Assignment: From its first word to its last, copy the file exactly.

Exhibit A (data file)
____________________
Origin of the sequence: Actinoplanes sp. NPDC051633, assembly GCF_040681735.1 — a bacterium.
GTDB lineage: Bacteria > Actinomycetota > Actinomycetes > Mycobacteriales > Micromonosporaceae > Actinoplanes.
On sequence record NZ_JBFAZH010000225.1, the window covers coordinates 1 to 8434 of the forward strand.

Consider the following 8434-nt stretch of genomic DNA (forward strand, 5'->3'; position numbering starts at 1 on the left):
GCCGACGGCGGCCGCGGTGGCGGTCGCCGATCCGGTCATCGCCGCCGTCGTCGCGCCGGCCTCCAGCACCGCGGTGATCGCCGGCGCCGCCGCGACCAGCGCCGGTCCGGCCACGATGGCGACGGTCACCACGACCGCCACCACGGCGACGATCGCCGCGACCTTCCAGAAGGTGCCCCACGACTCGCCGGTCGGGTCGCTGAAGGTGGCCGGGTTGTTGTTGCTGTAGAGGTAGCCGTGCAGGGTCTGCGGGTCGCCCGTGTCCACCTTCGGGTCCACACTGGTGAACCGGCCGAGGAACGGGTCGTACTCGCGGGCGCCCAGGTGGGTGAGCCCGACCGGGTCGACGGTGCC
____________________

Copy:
Origin of the sequence: Actinoplanes sp. NPDC051633, assembly GCF_040681735.1 — a bacterium.
GTDB lineage: Bacteria > Actinomycetota > Actinomycetes > Mycobacteriales > Micromonosporaceae > Actinoplanes.
On sequence record NZ_JBFAZH010000225.1, the window covers coordinates 1 to 8434 of the forward strand.

Consider the following 8434-nt stretch of genomic DNA (forward strand, 5'->3'; position numbering starts at 1 on the left):
GCCGACGGCGGCCGCGGTGGCGGTCGCCGATCCGGTCATCGCCGCCGTCGTCGCGCCGGCCTCCAGCACCGCGGTGATCGCCGGCGCCGCCGCGACCAGCGCCGGTCCGGCCACGATGGCGACGGTCACCACGACCGCCACCACGGCGACGATCGCCGCGACCTTCCAGAAGGTGCCCCACGACTCGCCGGTCGGGTCGCTGAAGGTGGCCGGGTTGTTGTTGCTGTAGAGGTAGCCGTGCAGGGTCTGCGGGTCGCCCGTGTCCACCTTCGGGTCCACACTGGTGAACCGGCCGAGGAACGGGTCGTACTCGCGGGCGCCCAGGTGGGTGAGCCCGACCGGGTCGACGGTGCC